McCullough agrees. “New authors are a great opportunity for schools and libraries to get in on school and Skype visits with an author at the ground floor. It’s important for authors to be paid for these visits. But at the same time, brand new authors are often charging lower rates. And some may not be charging at all as they get their feet under them with school visits. As for things like teacher guides and mailing lists, authors are super eager to connect with teachers and librarians. Author newsletters are a great source of insider info. You’ll find information on the process of publishing, extra content, and a way to connect with authors. A teacher or librarian who reaches out to a debut group asking for swag, teacher guides, etc., is likely to get lots of response!”
Big Trends in Middle Grade
I asked McCullough and Nobel if they were seeing any themes or trends in middle grade books debuting in their respective years.
“Contemporary is king in 2019! The majority of MG books in our group are set in our current time and place,” Nobel says. “Although a handful of those have a twist of magic thrown in. There are only a few fantasy novels, but they really are exceptional. Family dynamics are a common theme in every genre. So is dealing with loss. I’m excited by the number of different ways authors are approaching both those themes. With subjects including the war on drugs, baking competitions, secret societies, and living with nuns, no two books are alike, that’s for sure!
McCullough adds, “It’s been strange for me to debut as a young adult author, since I wrote a ton of middle grade before I got my debut. As a Pitchwars mentor, I’ve always worked with middle grade authors. I really feel like I am a middle grade author! Some middle-grade stand-outs [from 2018], from what I’ve read so far, include PEASPROUT CHEN: FUTURE LEGEND OF SKATE & SWORD by Henry Lien, THE THREE RULES OF EVERYDAY MAGIC by Amanda Rawson Hill, PS I MISS YOU by Jen Petro-Roy, THE UNICORN QUEST by Kamilla Benko, and LOVE SUGAR MAGIC by Anna Meriano. A few I’m super excited to read include EVERLASTING NORA by Marie Miranda Cruz, MEET YASMIN by Saadia Faruqui, FRONT DESK by Kelly Yang, THE HOTEL BETWEEN by Sean Easley.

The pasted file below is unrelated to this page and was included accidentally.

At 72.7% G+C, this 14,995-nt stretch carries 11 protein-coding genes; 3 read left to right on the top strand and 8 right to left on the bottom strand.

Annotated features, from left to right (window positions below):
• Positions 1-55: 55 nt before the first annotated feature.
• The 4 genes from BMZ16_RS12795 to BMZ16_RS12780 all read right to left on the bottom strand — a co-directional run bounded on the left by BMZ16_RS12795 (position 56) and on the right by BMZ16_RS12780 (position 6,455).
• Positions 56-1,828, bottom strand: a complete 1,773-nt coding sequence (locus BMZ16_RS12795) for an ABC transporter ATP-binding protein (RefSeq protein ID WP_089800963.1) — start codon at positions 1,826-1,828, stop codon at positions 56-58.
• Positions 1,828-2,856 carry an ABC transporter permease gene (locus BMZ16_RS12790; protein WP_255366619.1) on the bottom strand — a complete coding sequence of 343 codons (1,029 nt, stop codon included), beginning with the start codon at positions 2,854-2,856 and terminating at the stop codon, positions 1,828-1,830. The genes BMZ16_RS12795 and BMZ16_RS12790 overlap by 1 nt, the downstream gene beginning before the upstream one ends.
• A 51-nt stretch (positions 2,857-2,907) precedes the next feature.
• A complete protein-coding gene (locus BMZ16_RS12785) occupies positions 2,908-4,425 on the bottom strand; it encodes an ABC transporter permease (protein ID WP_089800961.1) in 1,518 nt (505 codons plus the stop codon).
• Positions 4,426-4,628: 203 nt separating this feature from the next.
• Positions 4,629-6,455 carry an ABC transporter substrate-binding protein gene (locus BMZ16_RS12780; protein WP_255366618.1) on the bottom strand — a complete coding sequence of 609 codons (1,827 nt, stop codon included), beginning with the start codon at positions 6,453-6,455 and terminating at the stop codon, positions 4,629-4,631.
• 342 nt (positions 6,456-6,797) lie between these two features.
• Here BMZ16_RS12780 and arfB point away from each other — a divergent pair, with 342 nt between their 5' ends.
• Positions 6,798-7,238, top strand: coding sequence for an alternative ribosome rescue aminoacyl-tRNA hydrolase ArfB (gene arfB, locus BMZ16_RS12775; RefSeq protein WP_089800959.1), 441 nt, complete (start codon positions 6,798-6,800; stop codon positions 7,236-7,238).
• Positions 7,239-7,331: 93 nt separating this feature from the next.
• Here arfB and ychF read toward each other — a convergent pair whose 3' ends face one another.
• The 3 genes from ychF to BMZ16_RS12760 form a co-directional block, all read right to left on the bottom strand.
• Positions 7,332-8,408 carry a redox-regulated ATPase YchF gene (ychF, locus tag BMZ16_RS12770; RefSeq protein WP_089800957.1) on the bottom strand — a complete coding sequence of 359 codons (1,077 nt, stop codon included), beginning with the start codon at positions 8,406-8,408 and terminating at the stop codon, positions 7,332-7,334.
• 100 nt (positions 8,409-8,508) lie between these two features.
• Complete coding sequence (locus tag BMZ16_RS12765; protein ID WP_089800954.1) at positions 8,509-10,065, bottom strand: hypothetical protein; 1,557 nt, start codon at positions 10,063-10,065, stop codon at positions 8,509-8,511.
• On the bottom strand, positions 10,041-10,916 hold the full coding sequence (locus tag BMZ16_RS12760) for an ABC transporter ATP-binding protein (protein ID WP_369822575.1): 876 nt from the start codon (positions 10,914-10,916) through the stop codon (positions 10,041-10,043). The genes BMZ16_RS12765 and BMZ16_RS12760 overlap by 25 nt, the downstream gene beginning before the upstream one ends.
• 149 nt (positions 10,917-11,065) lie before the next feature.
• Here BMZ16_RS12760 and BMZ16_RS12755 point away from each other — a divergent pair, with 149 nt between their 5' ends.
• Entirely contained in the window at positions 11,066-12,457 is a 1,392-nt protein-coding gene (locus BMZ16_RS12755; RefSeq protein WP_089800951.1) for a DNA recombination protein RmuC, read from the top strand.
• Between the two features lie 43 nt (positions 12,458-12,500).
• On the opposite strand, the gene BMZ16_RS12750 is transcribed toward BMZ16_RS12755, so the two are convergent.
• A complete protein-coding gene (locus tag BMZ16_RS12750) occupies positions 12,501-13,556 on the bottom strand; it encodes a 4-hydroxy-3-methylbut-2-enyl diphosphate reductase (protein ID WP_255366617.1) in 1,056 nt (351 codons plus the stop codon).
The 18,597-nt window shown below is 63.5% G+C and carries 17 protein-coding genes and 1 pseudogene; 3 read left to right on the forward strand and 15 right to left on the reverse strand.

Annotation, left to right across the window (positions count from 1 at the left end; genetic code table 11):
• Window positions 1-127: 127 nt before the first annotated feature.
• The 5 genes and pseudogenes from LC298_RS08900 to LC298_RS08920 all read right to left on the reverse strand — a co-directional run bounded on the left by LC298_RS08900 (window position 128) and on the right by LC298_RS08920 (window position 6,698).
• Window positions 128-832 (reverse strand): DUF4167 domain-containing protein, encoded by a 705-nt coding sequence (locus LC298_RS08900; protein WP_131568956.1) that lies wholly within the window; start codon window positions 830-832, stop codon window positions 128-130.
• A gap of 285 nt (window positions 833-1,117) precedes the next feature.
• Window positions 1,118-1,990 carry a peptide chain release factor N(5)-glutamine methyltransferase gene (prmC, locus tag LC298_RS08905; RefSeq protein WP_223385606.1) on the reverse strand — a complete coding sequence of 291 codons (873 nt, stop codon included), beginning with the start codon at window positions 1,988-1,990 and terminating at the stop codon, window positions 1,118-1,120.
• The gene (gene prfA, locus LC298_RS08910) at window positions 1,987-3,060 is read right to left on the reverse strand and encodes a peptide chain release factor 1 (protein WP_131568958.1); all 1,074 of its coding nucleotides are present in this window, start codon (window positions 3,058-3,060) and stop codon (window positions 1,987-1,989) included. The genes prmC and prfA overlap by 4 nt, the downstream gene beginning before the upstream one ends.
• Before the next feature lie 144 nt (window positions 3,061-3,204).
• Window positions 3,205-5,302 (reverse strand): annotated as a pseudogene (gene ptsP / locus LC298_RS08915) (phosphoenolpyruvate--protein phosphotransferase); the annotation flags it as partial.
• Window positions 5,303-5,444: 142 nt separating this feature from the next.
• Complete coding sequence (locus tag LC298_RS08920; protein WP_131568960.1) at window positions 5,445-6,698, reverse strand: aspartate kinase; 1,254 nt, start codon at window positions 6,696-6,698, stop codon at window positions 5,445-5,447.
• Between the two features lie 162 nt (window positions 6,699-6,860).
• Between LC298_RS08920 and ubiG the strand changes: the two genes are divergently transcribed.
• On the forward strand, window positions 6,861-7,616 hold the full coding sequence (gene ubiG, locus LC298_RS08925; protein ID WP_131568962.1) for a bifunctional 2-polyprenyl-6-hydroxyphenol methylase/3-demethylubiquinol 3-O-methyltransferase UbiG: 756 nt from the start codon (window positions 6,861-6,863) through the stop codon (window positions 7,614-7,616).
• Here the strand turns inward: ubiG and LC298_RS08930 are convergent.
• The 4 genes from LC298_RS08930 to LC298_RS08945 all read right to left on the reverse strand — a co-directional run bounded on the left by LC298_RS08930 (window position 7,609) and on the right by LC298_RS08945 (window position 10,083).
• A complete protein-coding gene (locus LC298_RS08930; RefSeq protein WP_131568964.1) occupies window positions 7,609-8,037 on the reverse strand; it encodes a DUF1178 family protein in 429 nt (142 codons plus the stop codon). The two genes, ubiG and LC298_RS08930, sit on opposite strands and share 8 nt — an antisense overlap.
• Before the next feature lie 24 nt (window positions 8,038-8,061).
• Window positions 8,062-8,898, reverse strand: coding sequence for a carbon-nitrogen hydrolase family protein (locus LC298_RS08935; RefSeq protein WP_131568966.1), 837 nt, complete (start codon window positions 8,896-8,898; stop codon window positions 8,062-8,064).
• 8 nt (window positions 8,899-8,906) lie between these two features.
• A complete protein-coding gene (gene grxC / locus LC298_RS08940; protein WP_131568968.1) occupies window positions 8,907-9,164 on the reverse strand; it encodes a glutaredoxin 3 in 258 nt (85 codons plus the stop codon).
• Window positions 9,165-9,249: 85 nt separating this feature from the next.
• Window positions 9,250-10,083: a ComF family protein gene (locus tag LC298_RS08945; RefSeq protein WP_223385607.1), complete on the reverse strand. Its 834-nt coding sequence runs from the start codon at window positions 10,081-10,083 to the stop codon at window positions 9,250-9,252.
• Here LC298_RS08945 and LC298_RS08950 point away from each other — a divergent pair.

A Community for Writers
Debut groups also offer a huge learning opportunity for writers. McCullough says, “It’s been fascinating to see the very wide a range of experiences in the publishing journey. It’s really helpful to have fellow travelers on the journey. It’s also incredibly important to keep your eyes on your own suitcase.” Nobel concurs. She says she’s amazed how many authors genuinely want to support each other. “There are a lot of people taking time out from their extremely busy schedules to work on the website, host Twitter chats, and create documents. Or to simply be there to answer questions and offer support. So far it’s been really great!”
Visit the Electric Eighteens at www.Electriceighteens.com and the Novel Nineteens at www.Novelnineteens.com.
Julia Nobel is a middle grade author from Victoria, Canada. Her childhood obsession with The Babysitters Club turned into a lifelong passion for reading and writing children’s literature. She offers writing master classes and courses for writers in all genres. Nobel was also a Pitch Wars Mentor in 2017. Her 4-year-old daughter likes to help her write by unplugging her computer and pressing the escape key. Her debut middle grade novel, The Mystery of Black Hollow Lane, will be published by Sourcebooks Jaberwocky in Spring 2019.
Joy McCullough writes books and plays from her home in the Seattle area, where she lives with her husband and two children. She studied theater at Northwestern University, fell in love with her husband atop a Guatemalan volcano, and now spends her days surrounded by books and kids and chocolate. Blood Water Paint is her debut novel.